UPDATE: China to give foreign firms more access to its financial sector
By Peng Qinqin, Wu Hongyuran and Dong Tongjian
Foreign companies will be allowed to own up to 51% of a joint venture, with that cap then phased out over three years
Beijing (Caixin Online (https://www.caixinglobal.com/)) -- China on Friday laid down a blueprint for creating a more level playing field for foreign firms in the country's sprawling financial sector.
Foreign companies will be allowed to own up to 51% of any joint venture in the securities, funds and futures industries, Vice Finance Minister Zhu Guangyao was cited by the state-owned Xinhua News Agency as saying.
The report did not say from when the new limit will be effective, but added that whenever it comes into force, the 51% cap will be phased out in the following three years. Zhu was cited as saying that this blueprint was agreed upon by China and the U.S. during Trump's visit that ended Friday.
As part of the package, foreign investors will also be allowed to own up to 51% of shares in joint ventures in life insurance in three years. The cap will then be removed after another five years.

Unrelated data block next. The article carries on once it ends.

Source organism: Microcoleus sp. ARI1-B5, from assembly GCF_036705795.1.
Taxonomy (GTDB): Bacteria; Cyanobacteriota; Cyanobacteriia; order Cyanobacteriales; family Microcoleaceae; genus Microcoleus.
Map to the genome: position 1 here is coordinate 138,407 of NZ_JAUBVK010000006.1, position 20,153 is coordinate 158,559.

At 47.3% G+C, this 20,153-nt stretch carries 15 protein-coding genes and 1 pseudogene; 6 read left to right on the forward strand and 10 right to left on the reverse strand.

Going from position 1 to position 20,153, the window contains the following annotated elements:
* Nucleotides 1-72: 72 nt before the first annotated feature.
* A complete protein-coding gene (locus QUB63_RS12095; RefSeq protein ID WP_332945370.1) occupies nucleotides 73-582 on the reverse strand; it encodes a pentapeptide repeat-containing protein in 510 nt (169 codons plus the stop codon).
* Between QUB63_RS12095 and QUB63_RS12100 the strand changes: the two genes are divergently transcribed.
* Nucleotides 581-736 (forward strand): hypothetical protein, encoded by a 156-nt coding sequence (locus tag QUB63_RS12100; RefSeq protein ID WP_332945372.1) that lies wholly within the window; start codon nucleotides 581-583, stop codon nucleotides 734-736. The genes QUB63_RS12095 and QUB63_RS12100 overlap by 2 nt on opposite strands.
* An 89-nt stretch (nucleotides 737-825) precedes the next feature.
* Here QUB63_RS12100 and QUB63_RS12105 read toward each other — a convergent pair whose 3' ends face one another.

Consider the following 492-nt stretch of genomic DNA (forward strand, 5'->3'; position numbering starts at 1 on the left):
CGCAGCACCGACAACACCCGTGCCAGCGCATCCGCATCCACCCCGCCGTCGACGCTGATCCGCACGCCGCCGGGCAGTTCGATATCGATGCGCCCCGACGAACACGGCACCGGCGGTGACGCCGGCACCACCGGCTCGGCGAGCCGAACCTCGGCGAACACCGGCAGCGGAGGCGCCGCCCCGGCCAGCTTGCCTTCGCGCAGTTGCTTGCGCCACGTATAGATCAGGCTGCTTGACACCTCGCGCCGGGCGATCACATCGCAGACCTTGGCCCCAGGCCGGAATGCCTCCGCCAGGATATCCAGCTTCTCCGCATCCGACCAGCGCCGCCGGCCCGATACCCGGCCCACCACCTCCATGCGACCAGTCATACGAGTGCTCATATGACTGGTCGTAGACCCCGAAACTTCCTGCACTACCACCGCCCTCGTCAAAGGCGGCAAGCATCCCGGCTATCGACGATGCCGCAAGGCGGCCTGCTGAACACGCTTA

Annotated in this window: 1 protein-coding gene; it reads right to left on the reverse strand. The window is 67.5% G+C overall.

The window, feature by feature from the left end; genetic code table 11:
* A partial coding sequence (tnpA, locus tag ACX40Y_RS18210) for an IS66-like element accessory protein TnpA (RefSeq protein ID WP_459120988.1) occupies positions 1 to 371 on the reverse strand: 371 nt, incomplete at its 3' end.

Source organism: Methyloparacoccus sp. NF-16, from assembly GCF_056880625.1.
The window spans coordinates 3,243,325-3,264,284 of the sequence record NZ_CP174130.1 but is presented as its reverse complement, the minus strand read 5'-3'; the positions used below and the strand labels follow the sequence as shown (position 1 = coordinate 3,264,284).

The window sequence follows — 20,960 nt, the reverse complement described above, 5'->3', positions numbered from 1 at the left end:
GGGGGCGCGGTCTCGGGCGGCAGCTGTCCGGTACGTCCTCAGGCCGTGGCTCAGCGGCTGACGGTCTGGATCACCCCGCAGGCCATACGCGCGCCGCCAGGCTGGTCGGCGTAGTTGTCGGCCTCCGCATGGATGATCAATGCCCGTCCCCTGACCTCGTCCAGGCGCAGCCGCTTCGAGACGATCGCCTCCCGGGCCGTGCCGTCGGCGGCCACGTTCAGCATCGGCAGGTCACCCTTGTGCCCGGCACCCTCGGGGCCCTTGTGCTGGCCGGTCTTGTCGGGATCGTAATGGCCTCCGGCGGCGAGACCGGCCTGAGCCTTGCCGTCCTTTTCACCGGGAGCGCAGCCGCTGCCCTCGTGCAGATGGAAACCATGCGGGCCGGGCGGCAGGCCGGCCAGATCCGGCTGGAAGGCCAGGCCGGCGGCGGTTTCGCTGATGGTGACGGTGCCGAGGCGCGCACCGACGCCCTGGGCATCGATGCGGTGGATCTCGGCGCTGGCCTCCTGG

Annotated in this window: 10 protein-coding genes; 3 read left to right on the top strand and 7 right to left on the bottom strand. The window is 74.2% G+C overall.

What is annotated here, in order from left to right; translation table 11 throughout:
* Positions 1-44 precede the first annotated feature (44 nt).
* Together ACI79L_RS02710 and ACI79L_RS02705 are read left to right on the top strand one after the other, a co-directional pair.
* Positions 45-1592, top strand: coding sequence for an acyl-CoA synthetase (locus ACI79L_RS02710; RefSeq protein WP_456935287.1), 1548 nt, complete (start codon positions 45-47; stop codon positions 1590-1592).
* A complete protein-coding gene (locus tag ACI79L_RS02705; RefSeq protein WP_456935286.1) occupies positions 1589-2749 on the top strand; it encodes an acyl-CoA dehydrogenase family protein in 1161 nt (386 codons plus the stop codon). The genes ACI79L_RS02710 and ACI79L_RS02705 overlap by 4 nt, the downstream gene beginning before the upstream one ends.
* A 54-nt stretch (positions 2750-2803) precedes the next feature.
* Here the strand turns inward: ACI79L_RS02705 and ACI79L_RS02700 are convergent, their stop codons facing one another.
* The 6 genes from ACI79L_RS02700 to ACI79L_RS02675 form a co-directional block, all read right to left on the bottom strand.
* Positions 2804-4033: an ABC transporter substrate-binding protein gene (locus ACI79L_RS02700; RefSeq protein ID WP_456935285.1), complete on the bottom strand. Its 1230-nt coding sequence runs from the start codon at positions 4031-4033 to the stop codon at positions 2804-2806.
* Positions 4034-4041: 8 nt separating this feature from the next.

Caixin also learned that China will consider waiving the requirement that says foreign-owned banks must have been operating for a minimum number of years before launching yuan businesses, and removing the restriction that at least one of the Chinese shareholders of a joint-venture securities firm should have a brokerage license.
Multiple sources close to China's financial regulators told Caixin that detailed measures to widen foreign investors' access to China's financial market will be jointly rolled out by nine government entities including the People's Bank of China, the regulators overseeing the securities, banking, and insurance sectors, and China's top economic planner the National Development and Reform Commission.